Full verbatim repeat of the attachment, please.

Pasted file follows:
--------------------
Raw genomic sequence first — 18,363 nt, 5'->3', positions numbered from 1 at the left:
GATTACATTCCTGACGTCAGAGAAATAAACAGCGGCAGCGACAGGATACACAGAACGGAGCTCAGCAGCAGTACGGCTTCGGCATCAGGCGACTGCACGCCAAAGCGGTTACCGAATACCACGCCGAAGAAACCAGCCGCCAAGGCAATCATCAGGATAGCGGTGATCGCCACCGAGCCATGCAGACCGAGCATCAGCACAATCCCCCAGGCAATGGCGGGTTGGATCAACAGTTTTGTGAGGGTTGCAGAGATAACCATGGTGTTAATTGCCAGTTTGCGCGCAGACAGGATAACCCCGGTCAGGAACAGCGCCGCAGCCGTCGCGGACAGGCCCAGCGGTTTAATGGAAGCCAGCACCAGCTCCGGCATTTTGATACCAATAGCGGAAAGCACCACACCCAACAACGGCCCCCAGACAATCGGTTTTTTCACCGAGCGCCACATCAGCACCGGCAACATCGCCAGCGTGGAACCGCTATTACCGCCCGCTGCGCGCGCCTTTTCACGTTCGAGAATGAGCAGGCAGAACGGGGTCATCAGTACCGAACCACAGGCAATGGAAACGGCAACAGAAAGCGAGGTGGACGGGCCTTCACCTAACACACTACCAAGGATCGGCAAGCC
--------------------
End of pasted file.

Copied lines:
Raw genomic sequence first — 18,363 nt, 5'->3', positions numbered from 1 at the left:
GATTACATTCCTGACGTCAGAGAAATAAACAGCGGCAGCGACAGGATACACAGAACGGAGCTCAGCAGCAGTACGGCTTCGGCATCAGGCGACTGCACGCCAAAGCGGTTACCGAATACCACGCCGAAGAAACCAGCCGCCAAGGCAATCATCAGGATAGCGGTGATCGCCACCGAGCCATGCAGACCGAGCATCAGCACAATCCCCCAGGCAATGGCGGGTTGGATCAACAGTTTTGTGAGGGTTGCAGAGATAACCATGGTGTTAATTGCCAGTTTGCGCGCAGACAGGATAACCCCGGTCAGGAACAGCGCCGCAGCCGTCGCGGACAGGCCCAGCGGTTTAATGGAAGCCAGCACCAGCTCCGGCATTTTGATACCAATAGCGGAAAGCACCACACCCAACAACGGCCCCCAGACAATCGGTTTTTTCACCGAGCGCCACATCAGCACCGGCAACATCGCCAGCGTGGAACCGCTATTACCGCCCGCTGCGCGCGCCTTTTCACGTTCGAGAATGAGCAGGCAGAACGGGGTCATCAGTACCGAACCACAGGCAATGGAAACGGCAACAGAAAGCGAGGTGGACGGGCCTTCACCTAACACACTACCAAGGATCGGCAAGCC